I must have missed the memo where this was the official weekend to release international films with mixed casts and filmmakers and styles. Only that could account for why Intruders (set in Spain and Britain with an international cast and in two languages) and The Raid: Redemption (set, I think, in Indonesia with a multi-racial cast and a Welsh director, but mimicking Hong Kong action films) are in theaters at the same time. Both are interesting messes.

The idea for The Raid: Redemption (which makes it sound like a sequel to some film called The Raid, though apparently it’s not) is that an evil drug lord lives on the top floor of a building, and a squad of cops are raiding it … but first have to get through all the security on the 17 floors below. But the film is nonsense from before the movie even begins. The poster tagline mentions “30 floors of chaos.” Only the building where the action is set — and clear from the post — is 18 floors high. Where’d the other 12 floors go?

That’s the least of its problems. Despite being set in a monolithic concrete tenement, oddly, the flooring between stories is all wooden (which allows people to fall through without using the stairs), as is the walling in some rooms (old-fashioned lattice work, at that!). Why? Because it makes for better action sequences. And let’s face it: This movie lives for its action sequences. The chop-socky set-pieces make a Jackie Chan movie look like the Merchant-Ivory production Gwyneth Paltrow Has Afternoon Tea with a Box Full of Kittens.  Again, nothing makes a lick of sense — there appear to be about a dozen cops in the van when they arrive; it seems about 200 are killed — but the physicality is exhausting and mindlessly exciting. This is the kind of movie that you’ll talk about years later only to compare action scenes and prove you’ve seen something special and a bit obscure. If that doesn’t interest you, don’t bother.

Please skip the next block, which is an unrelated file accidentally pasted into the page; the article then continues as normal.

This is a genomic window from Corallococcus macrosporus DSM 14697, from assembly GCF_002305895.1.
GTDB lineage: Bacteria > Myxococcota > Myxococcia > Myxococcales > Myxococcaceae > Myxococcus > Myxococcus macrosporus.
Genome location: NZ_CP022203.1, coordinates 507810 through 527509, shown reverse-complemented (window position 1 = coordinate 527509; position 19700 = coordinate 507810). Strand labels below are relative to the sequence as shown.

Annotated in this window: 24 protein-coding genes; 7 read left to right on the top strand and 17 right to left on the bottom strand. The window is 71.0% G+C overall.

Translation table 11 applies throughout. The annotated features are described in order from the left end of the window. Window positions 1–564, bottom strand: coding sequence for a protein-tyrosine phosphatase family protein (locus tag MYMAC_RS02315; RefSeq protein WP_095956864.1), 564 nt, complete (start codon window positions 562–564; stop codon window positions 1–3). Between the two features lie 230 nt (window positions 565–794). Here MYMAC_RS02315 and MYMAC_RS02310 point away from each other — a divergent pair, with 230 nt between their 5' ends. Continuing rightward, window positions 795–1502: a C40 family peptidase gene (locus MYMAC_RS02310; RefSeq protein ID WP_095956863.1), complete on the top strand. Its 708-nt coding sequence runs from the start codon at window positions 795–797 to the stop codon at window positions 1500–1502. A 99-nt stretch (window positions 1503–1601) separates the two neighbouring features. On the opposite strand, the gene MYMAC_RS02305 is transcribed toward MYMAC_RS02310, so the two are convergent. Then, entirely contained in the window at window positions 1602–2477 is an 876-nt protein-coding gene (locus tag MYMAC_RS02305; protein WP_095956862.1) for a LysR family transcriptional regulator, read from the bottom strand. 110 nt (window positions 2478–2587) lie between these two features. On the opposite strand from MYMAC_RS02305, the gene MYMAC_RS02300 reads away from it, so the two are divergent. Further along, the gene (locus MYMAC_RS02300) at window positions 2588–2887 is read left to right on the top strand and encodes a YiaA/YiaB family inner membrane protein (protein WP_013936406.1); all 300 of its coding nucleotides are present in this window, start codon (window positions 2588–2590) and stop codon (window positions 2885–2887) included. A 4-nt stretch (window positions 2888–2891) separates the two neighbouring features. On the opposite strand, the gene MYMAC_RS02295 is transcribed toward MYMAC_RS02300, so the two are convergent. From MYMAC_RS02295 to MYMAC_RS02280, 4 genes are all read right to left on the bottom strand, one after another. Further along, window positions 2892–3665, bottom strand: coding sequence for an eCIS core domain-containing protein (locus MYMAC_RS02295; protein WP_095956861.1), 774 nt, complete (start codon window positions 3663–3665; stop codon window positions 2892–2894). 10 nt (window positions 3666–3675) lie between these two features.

Intruders is almost the opposite: A film that muddles its idea so badly, it’s really nothing at all — a horror film that’s never really horrific, an art flick that lacks a sense of artistry.

The film tells two parallel stories: In Spain, young Juan is terrorized by a faceless creature that crawls in his window at night, frightening him and his mother. She begins to believe the boy may even be possessed — these are not dreams, but psychosis. The second story is set in England, where a teenaged girl discovers an old story, hidden away in her grandparents’ garden, that tells the story of Hollowface — the same creature that stalks Juan. What is their connection? How has this monster come to life?

Clive Owen, the only name member of the cast, plays the girl’s father John, who believes she’s actually being stalked when he confronts the intruder. But the explanation for what it is and why it wants her is both twee and convoluted.

There are a couple of jumps along the way, but not many, considering how universal the horrors of childhood bogeymen are. The director, Juan Carlos Fresnadillo, did a much better job at the weird artistry of fright films with Intacto. This one doesn’t intrude on your dreams, it merely inconveniences your afternoon with tame chills.